People who have simple partial seizures do not lose consciousness during the seizure. However, some people, although fully aware of what’s going on, find they can’t speak or move until the seizure is over.
They remain awake and aware throughout. Sometimes they can talk quite normally to other people during the seizure. And they can usually remember exactly what happened to them while it was going on.
However, simple partial seizures can affect movement, emotion, sensations, and feelings in unusual and sometimes even frightening ways.
Emotions: A sudden feeling of fear or a sense that something terrible is about to happen may be caused by a simple partial seizure in the part of the brain which controls those emotions.
In rare cases, partial seizures can produce feelings of anger and rage, or even sudden joy and happiness.
Sensations: All five senses — touch, hearing, taste, smell, and sight — are controlled by various areas of the brain.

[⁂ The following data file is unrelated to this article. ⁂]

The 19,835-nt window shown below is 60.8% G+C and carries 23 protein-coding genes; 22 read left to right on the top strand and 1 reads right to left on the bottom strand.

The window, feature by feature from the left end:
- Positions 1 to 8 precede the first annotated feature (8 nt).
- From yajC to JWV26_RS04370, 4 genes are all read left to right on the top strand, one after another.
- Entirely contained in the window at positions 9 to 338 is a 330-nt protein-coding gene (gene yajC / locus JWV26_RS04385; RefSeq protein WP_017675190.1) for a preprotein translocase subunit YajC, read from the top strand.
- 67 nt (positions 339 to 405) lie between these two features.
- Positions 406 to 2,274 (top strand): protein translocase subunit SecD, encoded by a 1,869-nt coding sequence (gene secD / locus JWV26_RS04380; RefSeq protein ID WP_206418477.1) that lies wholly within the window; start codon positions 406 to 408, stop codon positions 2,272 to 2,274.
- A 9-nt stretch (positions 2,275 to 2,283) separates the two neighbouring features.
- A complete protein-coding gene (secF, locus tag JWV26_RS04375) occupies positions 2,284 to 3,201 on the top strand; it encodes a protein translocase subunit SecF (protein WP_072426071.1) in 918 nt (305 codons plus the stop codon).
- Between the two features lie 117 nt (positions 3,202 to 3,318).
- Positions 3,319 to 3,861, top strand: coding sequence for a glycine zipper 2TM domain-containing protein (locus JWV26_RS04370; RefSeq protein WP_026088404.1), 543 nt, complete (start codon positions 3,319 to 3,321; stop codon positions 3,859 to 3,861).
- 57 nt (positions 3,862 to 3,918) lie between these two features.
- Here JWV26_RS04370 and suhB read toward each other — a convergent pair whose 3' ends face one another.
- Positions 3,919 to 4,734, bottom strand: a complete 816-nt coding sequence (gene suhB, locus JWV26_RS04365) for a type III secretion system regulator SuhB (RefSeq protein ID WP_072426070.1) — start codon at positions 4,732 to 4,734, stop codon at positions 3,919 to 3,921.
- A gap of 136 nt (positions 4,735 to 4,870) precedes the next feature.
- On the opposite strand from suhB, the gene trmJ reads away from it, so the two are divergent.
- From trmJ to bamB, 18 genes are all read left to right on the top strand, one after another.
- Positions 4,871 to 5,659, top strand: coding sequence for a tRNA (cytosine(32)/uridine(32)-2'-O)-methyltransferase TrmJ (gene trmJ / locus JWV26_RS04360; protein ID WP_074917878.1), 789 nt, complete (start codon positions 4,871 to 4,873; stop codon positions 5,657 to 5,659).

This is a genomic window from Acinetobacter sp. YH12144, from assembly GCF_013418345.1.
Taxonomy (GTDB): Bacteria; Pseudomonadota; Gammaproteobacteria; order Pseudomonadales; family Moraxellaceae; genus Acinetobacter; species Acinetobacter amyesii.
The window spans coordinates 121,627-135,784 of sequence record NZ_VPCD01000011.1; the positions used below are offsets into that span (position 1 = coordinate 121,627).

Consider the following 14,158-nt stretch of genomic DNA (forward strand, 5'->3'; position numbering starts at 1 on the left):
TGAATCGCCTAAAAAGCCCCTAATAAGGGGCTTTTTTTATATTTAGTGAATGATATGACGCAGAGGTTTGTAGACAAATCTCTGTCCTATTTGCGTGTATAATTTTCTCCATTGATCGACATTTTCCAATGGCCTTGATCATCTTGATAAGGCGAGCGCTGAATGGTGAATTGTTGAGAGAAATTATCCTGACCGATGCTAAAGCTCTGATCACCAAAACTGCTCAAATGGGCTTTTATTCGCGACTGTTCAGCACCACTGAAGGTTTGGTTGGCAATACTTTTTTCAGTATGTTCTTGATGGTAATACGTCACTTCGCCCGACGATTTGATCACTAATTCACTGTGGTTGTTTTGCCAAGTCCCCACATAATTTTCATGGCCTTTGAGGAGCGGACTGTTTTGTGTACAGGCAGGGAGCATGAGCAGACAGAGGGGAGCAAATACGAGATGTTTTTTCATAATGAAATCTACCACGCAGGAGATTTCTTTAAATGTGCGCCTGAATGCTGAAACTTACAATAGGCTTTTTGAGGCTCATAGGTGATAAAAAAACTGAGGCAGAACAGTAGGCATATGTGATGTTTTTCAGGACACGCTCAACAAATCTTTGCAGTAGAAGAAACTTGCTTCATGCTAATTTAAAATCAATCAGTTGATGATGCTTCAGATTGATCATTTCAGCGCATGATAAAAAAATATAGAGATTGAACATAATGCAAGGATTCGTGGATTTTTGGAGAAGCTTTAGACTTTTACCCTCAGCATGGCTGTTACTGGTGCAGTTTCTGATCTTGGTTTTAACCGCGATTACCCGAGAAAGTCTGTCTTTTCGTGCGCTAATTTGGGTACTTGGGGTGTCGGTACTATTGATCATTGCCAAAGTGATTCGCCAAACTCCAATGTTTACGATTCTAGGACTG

Simple partial seizures in these areas can produce odd sensations such as a sense of a breeze on the skin; unusual hissing, buzzing or ringing sounds; voices that are not really there; unpleasant tastes; strange smells (also usually unpleasant); and, perhaps most upsetting of all, distortions in the way things look.
For example, a room may suddenly seem narrower, or wider, than it really is. Objects may seem to move closer or get farther away. Part of the body may appear to change in size or shape.
If the area of the brain involved with memory is affected, there may be disturbing visions of people and places from the past.
Sudden nausea or an odd, rising feeling in the stomach is quite common. Stomach pain also may, in some cases, be caused by simple partial seizures.
Episodes of sudden sweating, flushing, becoming pale, or having the sensation of gooseflesh are also possible.
Some people even report having out of body experiences during this type of seizure. Time may seem distorted as well.
In many ways, our usual, comfortable sense of familiar things and places may be disrupted by a simple partial seizure.
Well-known places may suddenly look unfamiliar. On the other hand, new places and events may seem familiar or as if they’ve happened before, a feeling called déjà vu.
Simple partial seizures can also produce sudden, uncontrolled bursts of laughter or crying.